Hi There! My name is Scrumpanion, your (Bavarian) Agile companion. Before you start, let me tell you about the Scrum Guide according to which we work in our small remote company.
Scrum is an agile framework for developing, delivering, and sustaining complex products. It is mainly used in software development but can be used with any projects or areas of life regardless of industry where complexity, decision making, and transparency are vital. We even use it in the BACKOFFICE, and it works wonders with correspondence and invoices, even marketing.
SPIRIT OF SCRUM
The spirit of Scrum is the small, highly flexible, and adaptive team that develops, releases, and operates products. The Scrum Team consists of a Product Owner, the Development Team, and a Scrum Master. Scrum Teams are self-organizing and cross-functional. Self-organizing teams choose how best to accomplish their work, rather than being directed by others in the organization. The team model in Scrum is designed to optimize flexibility, creativity, and productivity. Scrum Teams deliver products maximizing opportunities for feedback.
The Scrum Master is supporting Scrum by helping everyone understand Scrum theory, practices, rules, and values. Among many other tasks, the Scrum Master helps the Development Team to create high-value products.
EXPERIENCE IS KING
In Scrum, knowledge comes from experience, and authority is moved where the knowledge is. Scrum’s empirical process is based on observations of reality with great emphasis on mind-set and cultural shift to achieve business and organizational Agility.
PILLARS OF SCRUM
Transparency: This means that the team member presents the facts as they are, transparently. Trust is established, everyone strives and collectively collaborates for the common organizational objective.
Inspection: This is a continuous review by the Scrum Team. This constant inspection involves products, processes, aspects, practices, and ongoing improvements. Due to this process, the team adapts more quickly to new challenges viewing them as an opportunity to collaborate, clarify, and test out new demands in the project.
Adaptation: Adaptation is about continuous improvement and the ability to adapt based on the inspection. Are we progressing? The adjustment should eventually rely on one of the reasons for changing to Agile, such as an improvement in software quality and improved customer and employee satisfaction.
When the values of commitment, courage, focus, openness, and respect are practiced and lived by the Scrum Team, the three Scrum pillars of transparency, inspection, and adaptation come true. Team members learn and explore those values as they pursue Scrum roles, events, and artifacts.
- Sprint Planning
- Daily Scrum
- Sprint Review
- Sprint Retrospective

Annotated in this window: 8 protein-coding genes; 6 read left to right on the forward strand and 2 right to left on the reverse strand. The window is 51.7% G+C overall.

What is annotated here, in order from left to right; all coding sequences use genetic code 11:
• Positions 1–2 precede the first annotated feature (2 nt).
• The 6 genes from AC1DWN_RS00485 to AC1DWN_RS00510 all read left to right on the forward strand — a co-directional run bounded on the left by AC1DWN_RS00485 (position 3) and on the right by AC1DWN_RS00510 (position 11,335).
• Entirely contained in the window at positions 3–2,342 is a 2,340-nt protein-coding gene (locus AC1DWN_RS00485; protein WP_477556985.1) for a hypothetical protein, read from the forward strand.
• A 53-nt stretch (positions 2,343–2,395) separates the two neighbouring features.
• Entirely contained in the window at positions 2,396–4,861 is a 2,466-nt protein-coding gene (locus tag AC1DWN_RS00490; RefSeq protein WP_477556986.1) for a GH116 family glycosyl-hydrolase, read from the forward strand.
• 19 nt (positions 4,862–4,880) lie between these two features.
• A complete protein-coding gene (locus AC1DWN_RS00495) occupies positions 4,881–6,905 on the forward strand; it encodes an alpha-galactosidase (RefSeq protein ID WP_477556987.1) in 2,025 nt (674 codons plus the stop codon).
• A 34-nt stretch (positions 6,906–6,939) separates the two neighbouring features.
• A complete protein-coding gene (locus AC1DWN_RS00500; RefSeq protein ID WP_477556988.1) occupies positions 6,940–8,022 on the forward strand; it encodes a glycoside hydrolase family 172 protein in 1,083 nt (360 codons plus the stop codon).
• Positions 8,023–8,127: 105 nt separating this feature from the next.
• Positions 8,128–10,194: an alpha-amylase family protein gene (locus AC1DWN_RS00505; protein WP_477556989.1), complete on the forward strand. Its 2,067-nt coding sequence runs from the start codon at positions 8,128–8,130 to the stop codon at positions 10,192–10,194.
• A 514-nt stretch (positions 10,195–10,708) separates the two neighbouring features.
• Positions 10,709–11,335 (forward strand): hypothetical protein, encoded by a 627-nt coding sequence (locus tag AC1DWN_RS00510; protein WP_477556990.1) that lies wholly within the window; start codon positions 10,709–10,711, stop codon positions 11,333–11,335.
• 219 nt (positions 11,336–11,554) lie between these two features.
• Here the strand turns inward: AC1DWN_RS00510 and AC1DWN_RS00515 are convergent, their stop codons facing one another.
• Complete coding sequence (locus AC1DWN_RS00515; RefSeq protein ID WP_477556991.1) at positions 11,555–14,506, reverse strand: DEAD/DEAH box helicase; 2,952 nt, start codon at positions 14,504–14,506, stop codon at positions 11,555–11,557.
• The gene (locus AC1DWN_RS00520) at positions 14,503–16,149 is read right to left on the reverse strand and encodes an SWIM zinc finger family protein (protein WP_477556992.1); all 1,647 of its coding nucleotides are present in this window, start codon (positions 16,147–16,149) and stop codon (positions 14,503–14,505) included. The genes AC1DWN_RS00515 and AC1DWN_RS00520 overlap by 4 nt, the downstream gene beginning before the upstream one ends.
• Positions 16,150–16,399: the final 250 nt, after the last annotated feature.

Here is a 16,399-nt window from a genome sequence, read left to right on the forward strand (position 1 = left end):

Scrum events are used to create consistency to meet and share information and provide feedback. All events are for a fixed duration and are designed to enable transparency and inspection. Once a Sprint begins, its length is settled. Length and tasks cannot be changed. Other events are flexible and end whenever the aim of the event is accomplished for best time management.
Sprint planning is an event when the team determines the product backlog items they will work on during the Sprint and review their plan for completing those tasks.
HEART OF SCRUM
The heart of Scrum is a Sprint, a fixed duration event, our favorite in 2 weeks, in which a releasable part of the developed product is created. Sprints should have the same length with a new Sprint starting immediately after the conclusion of the previous Sprint.
Sprints contain and consist of the Sprint Planning, Daily Scrums, the development work, the Sprint Review, and the Sprint Retrospective.
A Sprint Review is held at the end of the Sprint to access the progress and to modify the Product Backlog if needed. This is an informal meeting, which is focused on feedback and collaboration. The Development Team discusses what went well, what problems arose, and how they have overcome them; they also agree on what to do next, schedule, budget, functionality of the product.
The Sprint Retrospective -after the Sprint review- is an opportunity for the Scrum Team to reflect and create a plan for improvements for the next Sprint, including work- relationships, process, and tools; to make the team more productive and prosperous for the next Sprint.
An artifact is something that we make, either a tool that solves a problem or a work of art that inspires us. Scrum describes three primary artifacts: the Product Backlog, the Sprint Backlog, and the Product Increment.
The Scrum Master’s job is to teach, persuade, and shift the Scrum Team and the organization to increase the transparency of artifacts. Rome was not built in a day, and the same applies to processes. Still, there is only one way to eat an elephant: a bite at a time. So dive in and start that first bite.
Have a Project in Mind?
Would you like to learn more about Scrum? Or implement any of the above with your remote team?
Let us know!
Oh, hi. Nice to meet you! We look forward to being in touch.
Attila út 75., 4/34.
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